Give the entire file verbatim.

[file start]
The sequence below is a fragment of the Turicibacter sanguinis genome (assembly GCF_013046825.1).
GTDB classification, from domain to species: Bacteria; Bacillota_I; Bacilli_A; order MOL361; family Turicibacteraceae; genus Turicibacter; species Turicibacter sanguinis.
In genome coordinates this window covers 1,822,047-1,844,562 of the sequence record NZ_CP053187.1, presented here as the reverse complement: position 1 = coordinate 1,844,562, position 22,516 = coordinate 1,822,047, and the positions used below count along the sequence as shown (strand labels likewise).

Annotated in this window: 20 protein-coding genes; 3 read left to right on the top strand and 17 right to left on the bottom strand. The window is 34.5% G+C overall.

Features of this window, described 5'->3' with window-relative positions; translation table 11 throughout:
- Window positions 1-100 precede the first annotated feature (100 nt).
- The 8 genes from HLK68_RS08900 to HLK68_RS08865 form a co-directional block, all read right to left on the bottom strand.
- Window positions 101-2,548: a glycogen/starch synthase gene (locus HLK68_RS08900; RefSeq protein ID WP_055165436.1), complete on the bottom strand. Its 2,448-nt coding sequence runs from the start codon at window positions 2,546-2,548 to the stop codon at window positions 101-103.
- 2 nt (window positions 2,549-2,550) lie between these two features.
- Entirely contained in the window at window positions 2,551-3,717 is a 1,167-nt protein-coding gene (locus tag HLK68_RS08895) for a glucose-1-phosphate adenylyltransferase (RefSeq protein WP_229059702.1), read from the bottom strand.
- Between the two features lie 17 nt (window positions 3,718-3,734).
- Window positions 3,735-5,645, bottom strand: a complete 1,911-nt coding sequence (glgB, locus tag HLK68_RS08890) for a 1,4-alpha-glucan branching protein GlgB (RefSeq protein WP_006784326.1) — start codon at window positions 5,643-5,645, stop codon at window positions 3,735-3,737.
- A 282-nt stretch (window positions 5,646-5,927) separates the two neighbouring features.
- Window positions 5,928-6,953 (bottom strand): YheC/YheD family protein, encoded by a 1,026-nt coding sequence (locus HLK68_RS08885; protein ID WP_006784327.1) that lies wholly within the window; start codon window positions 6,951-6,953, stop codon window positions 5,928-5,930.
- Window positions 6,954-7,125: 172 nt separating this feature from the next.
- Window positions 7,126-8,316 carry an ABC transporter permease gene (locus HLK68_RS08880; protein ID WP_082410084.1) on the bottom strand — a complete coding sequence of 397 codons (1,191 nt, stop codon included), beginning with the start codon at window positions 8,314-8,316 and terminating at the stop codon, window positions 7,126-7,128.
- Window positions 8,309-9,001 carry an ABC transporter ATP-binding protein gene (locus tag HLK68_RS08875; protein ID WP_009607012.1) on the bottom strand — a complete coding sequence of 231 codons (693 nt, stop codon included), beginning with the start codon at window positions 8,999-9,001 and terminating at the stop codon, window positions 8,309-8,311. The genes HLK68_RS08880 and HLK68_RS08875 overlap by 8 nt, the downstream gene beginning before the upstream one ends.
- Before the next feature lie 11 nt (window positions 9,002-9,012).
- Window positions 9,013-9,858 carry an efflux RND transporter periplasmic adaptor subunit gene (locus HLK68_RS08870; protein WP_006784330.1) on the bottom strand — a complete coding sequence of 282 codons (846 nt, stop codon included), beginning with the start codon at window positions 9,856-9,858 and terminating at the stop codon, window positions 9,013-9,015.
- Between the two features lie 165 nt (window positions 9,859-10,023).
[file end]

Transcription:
The sequence below is a fragment of the Turicibacter sanguinis genome (assembly GCF_013046825.1).
GTDB classification, from domain to species: Bacteria; Bacillota_I; Bacilli_A; order MOL361; family Turicibacteraceae; genus Turicibacter; species Turicibacter sanguinis.
In genome coordinates this window covers 1,822,047-1,844,562 of the sequence record NZ_CP053187.1, presented here as the reverse complement: position 1 = coordinate 1,844,562, position 22,516 = coordinate 1,822,047, and the positions used below count along the sequence as shown (strand labels likewise).

Annotated in this window: 20 protein-coding genes; 3 read left to right on the top strand and 17 right to left on the bottom strand. The window is 34.5% G+C overall.

Features of this window, described 5'->3' with window-relative positions; translation table 11 throughout:
- Window positions 1-100 precede the first annotated feature (100 nt).
- The 8 genes from HLK68_RS08900 to HLK68_RS08865 form a co-directional block, all read right to left on the bottom strand.
- Window positions 101-2,548: a glycogen/starch synthase gene (locus HLK68_RS08900; RefSeq protein ID WP_055165436.1), complete on the bottom strand. Its 2,448-nt coding sequence runs from the start codon at window positions 2,546-2,548 to the stop codon at window positions 101-103.
- 2 nt (window positions 2,549-2,550) lie between these two features.
- Entirely contained in the window at window positions 2,551-3,717 is a 1,167-nt protein-coding gene (locus tag HLK68_RS08895) for a glucose-1-phosphate adenylyltransferase (RefSeq protein WP_229059702.1), read from the bottom strand.
- Between the two features lie 17 nt (window positions 3,718-3,734).
- Window positions 3,735-5,645, bottom strand: a complete 1,911-nt coding sequence (glgB, locus tag HLK68_RS08890) for a 1,4-alpha-glucan branching protein GlgB (RefSeq protein WP_006784326.1) — start codon at window positions 5,643-5,645, stop codon at window positions 3,735-3,737.
- A 282-nt stretch (window positions 5,646-5,927) separates the two neighbouring features.
- Window positions 5,928-6,953 (bottom strand): YheC/YheD family protein, encoded by a 1,026-nt coding sequence (locus HLK68_RS08885; protein ID WP_006784327.1) that lies wholly within the window; start codon window positions 6,951-6,953, stop codon window positions 5,928-5,930.
- Window positions 6,954-7,125: 172 nt separating this feature from the next.
- Window positions 7,126-8,316 carry an ABC transporter permease gene (locus HLK68_RS08880; protein ID WP_082410084.1) on the bottom strand — a complete coding sequence of 397 codons (1,191 nt, stop codon included), beginning with the start codon at window positions 8,314-8,316 and terminating at the stop codon, window positions 7,126-7,128.
- Window positions 8,309-9,001 carry an ABC transporter ATP-binding protein gene (locus tag HLK68_RS08875; protein ID WP_009607012.1) on the bottom strand — a complete coding sequence of 231 codons (693 nt, stop codon included), beginning with the start codon at window positions 8,999-9,001 and terminating at the stop codon, window positions 8,309-8,311. The genes HLK68_RS08880 and HLK68_RS08875 overlap by 8 nt, the downstream gene beginning before the upstream one ends.
- Before the next feature lie 11 nt (window positions 9,002-9,012).
- Window positions 9,013-9,858 carry an efflux RND transporter periplasmic adaptor subunit gene (locus HLK68_RS08870; protein WP_006784330.1) on the bottom strand — a complete coding sequence of 282 codons (846 nt, stop codon included), beginning with the start codon at window positions 9,856-9,858 and terminating at the stop codon, window positions 9,013-9,015.
- Between the two features lie 165 nt (window positions 9,859-10,023).